<em>Mindy Roberts, Katelyn Kinn, Bill Sherman and Leonard Forsman announce the outcome of a lawsuit filed agains the Navy for scraping ship hulls in Sinclair Inlet. </em>Ken Park /Kitsap News Group

Mindy Roberts, Katelyn Kinn, Bill Sherman and Leonard Forsman announce the outcome of a lawsuit filed agains the Navy for scraping ship hulls in Sinclair Inlet. Ken Park /Kitsap News Group

Suquamish Tribe announces outcome of lawsuit against Navy

The Suquamish Tribe announced during a press conference Wednesday, Jan. 29, that the U.S. Navy has agreed to a 10-year moratorium on scraping ship hulls in Puget Sound, among other things as a result of a lawsuit filed jointly by the Tribe, the State of Washington, Washington Environmental Council and Puget Soundkeeper Alliance.

At the conference was Suquamish Tribal Chairman Leonard Forsman; Katelyn Kinn, attorney for Puget Soundkeepers Alliance; Mindy Roberts, Puget Sound director for the Washington Environmental Council and standing in for Attorney General Bob Ferguson — who was reportedly out with the flu — was chief counsel for the state Environmental Protection Unit, Bill Sherman.

The suit was filed against the Navy in June 2017 over the hull scraping of the USS Independence, an inactive Navy aircraft carrier mothballed and berthed for nearly 20 years at the Puget Sound Naval Shipyard. The lawsuit alleges that the Navy violated the Clean Water Act by scraping the hull’s antifouling paint which contains toxic chemicals, copper and zinc into Sinclair Inlet.

The lawsuit also alleges that the Navy did this without a Clean Water Act permit and that the Navy had plans to continue to scrape additional inactive ship hulls in the same manner, despite traditionally having hulls scraped in a dry dock.

In March 2019, Washington State Attorney General Bob Ferguson joined the lawsuit, bringing additional claims that the Navy violated the state Water Pollution Control Act, which sets forth claims only the state of Washington can bring.

“That law bars any entity, including the federal government and including the Navy from polluting state waters. This extra responsibility and informed enforcement ability gives our office an additional tool to bring to the courtroom and to the negotiation table … Under today’s resolution, the Navy is required to rehabilitate habitat harmed by the scraping of the ex-Independence,” Bill Sherman said.

The total cost of those claims will be negotiated with the Navy, if the parties cannot settle out of court, they will in court.

The Suquamish Tribe was first informed of the Navy’s plans during an Oct. 2016 meeting between the two parties. The Navy informed the Tribe of its intent to scrape the hull of the former USS Independence to eliminate the transfer of invasive species to other waters during its transit to Brownsville, Texas, for dismantling.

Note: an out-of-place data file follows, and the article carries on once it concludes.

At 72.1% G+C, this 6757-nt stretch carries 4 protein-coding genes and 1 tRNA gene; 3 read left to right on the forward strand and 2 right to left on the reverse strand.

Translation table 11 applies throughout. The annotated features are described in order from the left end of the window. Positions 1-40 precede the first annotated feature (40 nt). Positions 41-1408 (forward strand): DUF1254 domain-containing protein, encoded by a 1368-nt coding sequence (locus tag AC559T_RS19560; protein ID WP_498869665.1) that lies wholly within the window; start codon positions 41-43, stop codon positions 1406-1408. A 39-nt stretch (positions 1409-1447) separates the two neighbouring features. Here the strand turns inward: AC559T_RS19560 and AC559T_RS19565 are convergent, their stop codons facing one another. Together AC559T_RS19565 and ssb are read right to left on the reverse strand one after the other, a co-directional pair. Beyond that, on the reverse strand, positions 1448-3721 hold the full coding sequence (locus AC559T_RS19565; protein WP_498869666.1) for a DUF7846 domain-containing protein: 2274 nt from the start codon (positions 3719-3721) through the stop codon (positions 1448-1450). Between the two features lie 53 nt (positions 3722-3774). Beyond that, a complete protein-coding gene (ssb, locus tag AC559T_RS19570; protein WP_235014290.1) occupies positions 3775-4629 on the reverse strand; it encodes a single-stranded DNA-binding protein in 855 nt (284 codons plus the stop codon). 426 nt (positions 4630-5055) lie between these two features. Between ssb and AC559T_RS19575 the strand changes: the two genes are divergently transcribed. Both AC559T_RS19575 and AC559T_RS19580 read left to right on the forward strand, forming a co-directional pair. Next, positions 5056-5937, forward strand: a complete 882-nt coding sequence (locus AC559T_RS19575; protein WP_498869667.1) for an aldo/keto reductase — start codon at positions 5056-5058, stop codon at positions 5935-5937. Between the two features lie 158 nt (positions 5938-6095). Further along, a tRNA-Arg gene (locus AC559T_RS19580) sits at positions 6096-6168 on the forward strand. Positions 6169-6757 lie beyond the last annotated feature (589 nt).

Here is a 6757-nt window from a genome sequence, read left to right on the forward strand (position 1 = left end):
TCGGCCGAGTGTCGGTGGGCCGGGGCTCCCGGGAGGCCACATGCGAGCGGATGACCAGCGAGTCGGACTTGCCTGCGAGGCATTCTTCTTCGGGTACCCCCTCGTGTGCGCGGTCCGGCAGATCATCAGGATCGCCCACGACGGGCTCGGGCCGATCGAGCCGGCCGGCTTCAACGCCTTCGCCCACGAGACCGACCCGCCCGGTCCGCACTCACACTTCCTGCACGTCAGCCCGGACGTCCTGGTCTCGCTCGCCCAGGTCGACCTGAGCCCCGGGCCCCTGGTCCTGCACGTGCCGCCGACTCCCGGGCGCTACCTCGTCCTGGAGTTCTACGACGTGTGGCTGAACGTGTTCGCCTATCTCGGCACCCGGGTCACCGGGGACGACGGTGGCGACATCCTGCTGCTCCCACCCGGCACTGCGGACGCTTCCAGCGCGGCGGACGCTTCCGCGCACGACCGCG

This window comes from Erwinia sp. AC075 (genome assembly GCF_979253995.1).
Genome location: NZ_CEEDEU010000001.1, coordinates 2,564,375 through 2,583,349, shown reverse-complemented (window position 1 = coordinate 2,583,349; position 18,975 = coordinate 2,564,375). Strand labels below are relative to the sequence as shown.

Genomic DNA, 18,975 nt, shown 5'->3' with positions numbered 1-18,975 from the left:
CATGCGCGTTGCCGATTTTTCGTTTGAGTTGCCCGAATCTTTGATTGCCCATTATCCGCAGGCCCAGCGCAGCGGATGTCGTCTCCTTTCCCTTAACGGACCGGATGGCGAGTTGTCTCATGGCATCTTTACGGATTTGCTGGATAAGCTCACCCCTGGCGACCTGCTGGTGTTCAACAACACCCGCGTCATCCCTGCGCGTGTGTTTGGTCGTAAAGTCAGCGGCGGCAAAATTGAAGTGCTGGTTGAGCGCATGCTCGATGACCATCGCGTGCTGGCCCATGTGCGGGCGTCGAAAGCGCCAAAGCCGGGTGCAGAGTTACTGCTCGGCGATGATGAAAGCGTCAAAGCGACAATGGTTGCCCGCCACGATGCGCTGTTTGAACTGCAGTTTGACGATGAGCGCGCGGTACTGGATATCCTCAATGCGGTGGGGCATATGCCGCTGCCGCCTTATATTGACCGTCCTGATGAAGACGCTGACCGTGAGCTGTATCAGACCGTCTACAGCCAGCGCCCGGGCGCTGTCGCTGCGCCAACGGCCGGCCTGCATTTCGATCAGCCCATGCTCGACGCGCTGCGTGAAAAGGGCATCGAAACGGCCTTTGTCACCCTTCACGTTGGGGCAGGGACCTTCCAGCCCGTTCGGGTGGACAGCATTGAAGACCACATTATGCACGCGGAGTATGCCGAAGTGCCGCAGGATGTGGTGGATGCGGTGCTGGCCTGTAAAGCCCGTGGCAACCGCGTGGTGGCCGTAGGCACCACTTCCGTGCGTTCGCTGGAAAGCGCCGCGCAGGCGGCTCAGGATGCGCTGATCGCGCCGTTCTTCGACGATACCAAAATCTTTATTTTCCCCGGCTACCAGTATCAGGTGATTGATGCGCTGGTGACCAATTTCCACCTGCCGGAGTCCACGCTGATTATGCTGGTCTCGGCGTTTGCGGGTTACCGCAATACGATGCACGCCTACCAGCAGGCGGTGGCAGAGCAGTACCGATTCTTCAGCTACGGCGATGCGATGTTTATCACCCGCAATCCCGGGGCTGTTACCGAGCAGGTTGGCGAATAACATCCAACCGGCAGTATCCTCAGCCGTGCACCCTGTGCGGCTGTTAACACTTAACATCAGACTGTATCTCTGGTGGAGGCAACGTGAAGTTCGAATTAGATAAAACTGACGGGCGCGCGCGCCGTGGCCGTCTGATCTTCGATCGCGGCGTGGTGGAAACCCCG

During this meeting, and in a letter to the Navy dated Jan. 5, 2017, the Tribe objected to the Navy’s proposed action to scrape the hull without proper waste containment, citing the potential for the release of toxic chemicals, into the waters and sediment of Sinclair Inlet.

The copper and zinc contained in the antifouling paint are toxic to marine life, particularly salmon as the paint on the hulls are designed to prevent the build-up of barnacles and other organisms on the hulls.

“Salmon that are exposed to very low concentrations of copper, it affects their sense of smell and they lose their ability to navigate which is clearly a problem,” Mindy Roberts of the Washington Environmental Council said.

The Navy responded the following day informing the Tribe that underwater divers had already begun scraping the over 1,000-foot-long vessel, with the operation ultimately completed on Jan. 27, 2017.

As the Suquamish Tribe predicted, it resulted in the discharge of an estimated 760 cubic yards, or 73 dump truck loads of contaminated hull debris into the Sinclair Inlet.

According to the Suquamish Tribe, significant public and Tribal funds have been spent to clean up contamination at this site over many decades. The continued monitoring indicates that sediment in Sinclair Inlet is not yet within healthy ranges for copper, and more actions are needed to clean up existing contamination to protect water quality and marine organisms.

At the conference, Chairman Forsman announced that the Navy had come to the table and agreed to a 10-year moratorium on scraping ships in Puget Sound and has agreed to aid the clean up of the inlet.

“The Navy has agreed to a 10-year moratorium of any further scraping of mothballed aircraft carriers in the waters of Puget Sound. That moratorium includes six inactive ships currently in Puget Sound and any ships that might be brought into our waters in the next 10 years. During the moratorium, any scraping of aircraft carriers must take place in dry docks where waste can be contained and safely disposed of. The Navy has agreed to place a thin layer of clean sand over eight acres on the bottom of Sinclair Inlet in order to contain the scraping debris already in there from the ex- Independence,” Forsman said.

According to Sherman the rehabilitation of the Sinclair Inlet will begin in 2021.

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